Tuesday, May 10, 2022

The Fountain Inn

 Built in 1740 on Ridgefield's Main Street for David Hoyt, a loyalist in the Revolutionary War.  After the Battle of Ridgefield, the British troops stayed overnight on the property.

Because of his pro-British sympathies, Hoyt became uncomfortable in the colonies after the war, so he left for England in 1790 and never returned.

A few years ago the current owners converted the house into a beautiful inn.

The Fountain Inn is across the street from the Cass Gilbert fountain, the symbol of Ridgefield.

Monday, May 9, 2022

The Haas Brothers and The Gator Tots

The Haas Brothers are twin artists who have an exhibition at the Katonah Museum of Art in a nearby part of New York State.  Their works are humorous and colorful.  Some of the works use beadwork done by women artists outside Cape Town, South Africa, and other women artists in California.

Saturday, May 7, 2022

Three Neighbors

 Behind and below my Ridgefield house is a marshy preserve.  

Six white-tailed deer passed through in a light drizzle.  Three were together.

Friday, May 6, 2022

Keeler Tavern

 A 1713 farmhouse, one of the first in Ridgefield, was converted to a tavern in 1772 by Timothy Keeler.  It was a headquarters for patriots during the Battle of Ridgefield.

A British cannonball hit the side of the tavern.  It is still there.

Wednesday, May 4, 2022

Books on the Common

 Ridgefield is lucky to have an excellent independent bookstore on Main Street.  

When I got back, I picked up three books in the store and ordered a fourth.

I also like the flower boxes.  And the shadows.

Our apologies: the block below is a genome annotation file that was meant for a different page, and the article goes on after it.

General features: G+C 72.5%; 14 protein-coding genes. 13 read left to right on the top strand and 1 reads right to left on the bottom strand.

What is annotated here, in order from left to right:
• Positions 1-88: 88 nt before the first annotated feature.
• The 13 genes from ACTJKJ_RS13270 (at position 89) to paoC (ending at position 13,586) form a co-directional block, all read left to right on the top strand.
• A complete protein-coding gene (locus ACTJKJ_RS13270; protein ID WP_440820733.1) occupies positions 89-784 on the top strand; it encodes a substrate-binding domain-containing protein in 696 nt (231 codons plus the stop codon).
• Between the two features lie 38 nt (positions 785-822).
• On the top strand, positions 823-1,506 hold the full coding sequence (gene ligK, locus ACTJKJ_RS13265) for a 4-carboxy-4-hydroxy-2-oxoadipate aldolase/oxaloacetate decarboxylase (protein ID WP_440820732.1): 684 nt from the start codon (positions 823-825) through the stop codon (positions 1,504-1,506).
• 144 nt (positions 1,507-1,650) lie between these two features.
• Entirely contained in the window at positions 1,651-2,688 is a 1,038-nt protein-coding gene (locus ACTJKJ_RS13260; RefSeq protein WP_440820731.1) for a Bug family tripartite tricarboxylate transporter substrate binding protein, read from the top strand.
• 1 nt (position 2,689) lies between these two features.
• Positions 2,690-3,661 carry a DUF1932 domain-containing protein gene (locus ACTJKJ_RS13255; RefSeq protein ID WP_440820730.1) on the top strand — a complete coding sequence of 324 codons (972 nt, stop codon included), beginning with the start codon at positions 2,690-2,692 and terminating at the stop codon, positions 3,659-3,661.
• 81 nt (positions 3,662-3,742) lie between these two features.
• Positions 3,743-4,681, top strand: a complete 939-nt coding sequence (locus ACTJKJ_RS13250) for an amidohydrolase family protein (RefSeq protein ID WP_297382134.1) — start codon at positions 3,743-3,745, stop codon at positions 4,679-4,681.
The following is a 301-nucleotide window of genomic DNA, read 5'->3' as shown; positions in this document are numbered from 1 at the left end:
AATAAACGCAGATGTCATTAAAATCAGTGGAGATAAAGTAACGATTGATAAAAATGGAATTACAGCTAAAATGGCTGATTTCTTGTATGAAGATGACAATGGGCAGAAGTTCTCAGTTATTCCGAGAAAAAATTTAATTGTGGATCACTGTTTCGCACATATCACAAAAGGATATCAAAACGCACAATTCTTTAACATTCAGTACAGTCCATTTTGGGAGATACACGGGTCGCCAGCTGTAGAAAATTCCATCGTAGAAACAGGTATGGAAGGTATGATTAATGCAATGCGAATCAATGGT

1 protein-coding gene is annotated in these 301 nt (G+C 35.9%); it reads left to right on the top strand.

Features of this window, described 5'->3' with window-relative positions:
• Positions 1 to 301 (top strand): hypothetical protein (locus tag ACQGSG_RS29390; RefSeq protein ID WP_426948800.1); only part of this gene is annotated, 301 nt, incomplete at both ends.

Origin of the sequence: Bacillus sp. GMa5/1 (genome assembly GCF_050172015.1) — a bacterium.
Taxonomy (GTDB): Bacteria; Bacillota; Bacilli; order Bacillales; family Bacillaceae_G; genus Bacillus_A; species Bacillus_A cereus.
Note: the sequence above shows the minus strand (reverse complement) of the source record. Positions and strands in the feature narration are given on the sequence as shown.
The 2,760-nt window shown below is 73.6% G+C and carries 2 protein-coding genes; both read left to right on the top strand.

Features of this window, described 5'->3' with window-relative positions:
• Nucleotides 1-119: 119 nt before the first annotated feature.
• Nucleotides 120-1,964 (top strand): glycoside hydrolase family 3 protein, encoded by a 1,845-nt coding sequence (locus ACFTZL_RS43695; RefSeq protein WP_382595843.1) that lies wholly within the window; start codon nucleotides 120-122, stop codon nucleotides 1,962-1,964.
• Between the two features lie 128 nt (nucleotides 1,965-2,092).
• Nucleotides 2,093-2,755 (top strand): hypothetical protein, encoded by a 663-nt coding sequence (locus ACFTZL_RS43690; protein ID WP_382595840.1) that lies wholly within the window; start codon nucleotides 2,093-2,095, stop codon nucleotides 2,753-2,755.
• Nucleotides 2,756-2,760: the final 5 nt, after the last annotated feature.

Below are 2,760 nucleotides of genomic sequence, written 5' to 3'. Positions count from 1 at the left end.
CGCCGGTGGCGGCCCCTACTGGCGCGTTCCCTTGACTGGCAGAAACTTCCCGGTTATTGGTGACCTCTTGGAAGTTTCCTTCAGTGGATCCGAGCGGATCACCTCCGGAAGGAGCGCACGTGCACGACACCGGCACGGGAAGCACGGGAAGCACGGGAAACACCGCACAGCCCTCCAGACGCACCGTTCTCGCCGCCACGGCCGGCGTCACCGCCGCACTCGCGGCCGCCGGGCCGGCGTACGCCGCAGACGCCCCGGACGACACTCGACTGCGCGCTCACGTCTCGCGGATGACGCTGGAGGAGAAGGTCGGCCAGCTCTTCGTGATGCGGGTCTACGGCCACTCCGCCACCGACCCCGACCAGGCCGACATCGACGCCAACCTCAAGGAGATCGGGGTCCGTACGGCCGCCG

Tuesday, May 3, 2022

Down Time


A lot of the reenactors' time before and after the battle reenactment was spent hanging around on the green with other participants, socializing, killing time and talking with curious observers.

Monday, May 2, 2022


During the day, volunteers from the Ridgefield Historical Society explained history associated with the Battle of Ridgefield and the houses where they were stationed.

Sunday, May 1, 2022

Battle of Ridgefield

Back in Connecticut.  This week is the 245th anniversary of the Battle of Ridgefield.  British forces had marched north to burn armament stores in Danbury, then marched south toward Long Island Sound.  Patriots engaged them along the way, with the biggest engagement in what is now the center of Ridgefield.

Re-enactors recreated the Battle of Ridgefield yesterday.  The colonial forces were mainly farmers and tradesmen in ragtag clothing, while the British were well-trained soldiers in red battle dress.

The patriots gathered on the south side of town and waited for the British to approach.

The colonials had erected barricades in the road, hoping to slow the British.


The British arrived from the north.  They had better weapons, including artillery. 

The patriots returned fire.

(More tomorrow.)